Being self-employed has several advantages, but getting a quick-and-easy home loan no longer makes the list.
It used to be — before the mortgage-industry meltdown two years ago — that self-employed people were able to obtain loans based on "stated income." This meant the mortgage broker or loan officer would simply ask the applicant how much income they earned per year (in some cases with no further questions asked, no documentation required), and a loan would be drawn up.
"If you had a high enough FICO score, some money and you could verify you're working, we could do that loan," says Kathy Sanders, operations manager at North Pacific Financial Corp. in Medford.
"There were even some where all you needed was a credit score," says Sanders. "They no longer have those loans."
The problems with this honor-based system seem pretty obvious now; after all, it was this sort of corner-cutting that led to tens of thousands of people getting into home loans that were way beyond their ability to repay.
These days, as anyone who has applied for a home loan knows, new heights of hoop-jumping are required. This is especially true for the self-employed. Here are a few tips from Sanders on what to expect and how to be prepared.
Establish your business.
"The lenders require that you're self-employed in the same line of business for two years consecutively," says Sanders. To avoid more paperwork, strongly consider waiting to convert the structure of your business (to a limited liability company, etc.) until after the loan is approved.
Keep your income on the incline.
"We're looking for a 24-month income average to get a true history of it," explains Sanders. "If it fluctuates up and down and up and down, or if one year was good and this year is slow, I'm seriously going to look at your declining income because that's what you're making now. Will it be enough to support the mortgage in the future if it doesn't go up?"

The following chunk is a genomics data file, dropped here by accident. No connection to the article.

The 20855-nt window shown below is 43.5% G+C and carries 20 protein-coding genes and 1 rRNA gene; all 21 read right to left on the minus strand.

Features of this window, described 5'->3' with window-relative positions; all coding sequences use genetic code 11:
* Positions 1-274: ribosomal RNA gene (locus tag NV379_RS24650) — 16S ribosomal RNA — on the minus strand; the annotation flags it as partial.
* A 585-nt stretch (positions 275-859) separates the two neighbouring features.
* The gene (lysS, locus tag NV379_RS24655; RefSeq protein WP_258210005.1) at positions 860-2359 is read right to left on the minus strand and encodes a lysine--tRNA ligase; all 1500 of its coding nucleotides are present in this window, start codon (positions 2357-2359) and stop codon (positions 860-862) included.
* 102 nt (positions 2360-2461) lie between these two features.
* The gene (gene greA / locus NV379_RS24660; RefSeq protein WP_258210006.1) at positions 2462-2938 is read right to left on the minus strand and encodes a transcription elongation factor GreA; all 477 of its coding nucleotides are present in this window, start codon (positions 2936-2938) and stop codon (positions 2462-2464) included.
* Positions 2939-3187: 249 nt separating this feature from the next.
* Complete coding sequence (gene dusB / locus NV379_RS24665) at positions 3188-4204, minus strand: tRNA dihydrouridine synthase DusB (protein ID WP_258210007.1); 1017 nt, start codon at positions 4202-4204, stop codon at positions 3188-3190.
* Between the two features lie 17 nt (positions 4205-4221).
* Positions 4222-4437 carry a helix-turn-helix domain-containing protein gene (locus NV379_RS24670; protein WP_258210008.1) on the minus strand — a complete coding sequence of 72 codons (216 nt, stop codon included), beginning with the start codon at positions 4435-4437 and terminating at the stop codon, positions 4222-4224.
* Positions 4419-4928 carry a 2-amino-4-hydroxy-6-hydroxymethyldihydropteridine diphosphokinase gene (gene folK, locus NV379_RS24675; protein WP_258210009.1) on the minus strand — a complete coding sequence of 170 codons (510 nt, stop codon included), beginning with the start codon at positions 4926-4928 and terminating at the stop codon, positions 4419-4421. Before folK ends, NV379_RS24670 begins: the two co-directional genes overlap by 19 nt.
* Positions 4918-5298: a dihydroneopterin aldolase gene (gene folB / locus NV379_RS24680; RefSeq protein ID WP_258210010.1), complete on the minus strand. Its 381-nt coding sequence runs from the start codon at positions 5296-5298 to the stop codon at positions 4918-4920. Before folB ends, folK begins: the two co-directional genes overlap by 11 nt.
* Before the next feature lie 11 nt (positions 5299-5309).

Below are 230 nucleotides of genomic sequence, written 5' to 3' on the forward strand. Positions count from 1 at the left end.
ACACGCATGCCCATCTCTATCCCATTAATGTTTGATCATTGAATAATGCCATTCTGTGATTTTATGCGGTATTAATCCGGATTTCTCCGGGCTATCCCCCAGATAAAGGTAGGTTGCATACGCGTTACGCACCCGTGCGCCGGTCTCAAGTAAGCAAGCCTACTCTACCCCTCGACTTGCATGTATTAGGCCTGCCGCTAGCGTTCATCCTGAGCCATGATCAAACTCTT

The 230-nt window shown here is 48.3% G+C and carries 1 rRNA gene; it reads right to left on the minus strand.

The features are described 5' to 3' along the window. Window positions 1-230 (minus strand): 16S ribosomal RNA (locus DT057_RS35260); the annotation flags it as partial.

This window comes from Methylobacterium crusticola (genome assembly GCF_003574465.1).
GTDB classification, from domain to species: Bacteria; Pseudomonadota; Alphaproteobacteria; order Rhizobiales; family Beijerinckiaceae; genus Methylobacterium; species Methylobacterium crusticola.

Tell the truth to the tax man.
"Report to the IRS what you truly make because we can only use what you report to the IRS, and we're now required to verify with the IRS," says Sanders.
Skip the write-offs.
Claim all the income you can for two solid years. "If you're looking to buy a home, but you want to write off all your income because you don't want to pay Uncle Sam, it's not going to work," warns Sanders.
Claim a few bonuses from the IRS
It's not all bad news for the self-employed: Tax deductions claimed for equipment depreciation and the costs of working from home can both be added back to the total income.
Put business expenses to work for you
Never pay for business expenses with cash, says Sanders. "It's a paper-trail nightmare." Pay for everything through a business bank account. "If we can verify, and I get 12 months of canceled checks or statements, I don't have to hit you for the expenses," she says. Online accounting is the most efficient and preferred method of accounting. "It shows it all right there, and it's very easy and can be a huge benefit for qualifying reasons."
Make an appointment
Even though their hoops are higher and sometimes narrower, self-employed people are still eligible for all sorts of conventional and government loans. To find out what might fit with your profile, call a trusted — preferably local — mortgage banker, mortgage broker or finance company and make an appointment. They'll probably ask you to bring in two years' worth of tax returns, six months of income reports and pay stubs and a few other pieces of simple paperwork.
Then take a deep breath and prepare to start jumping through those hoops.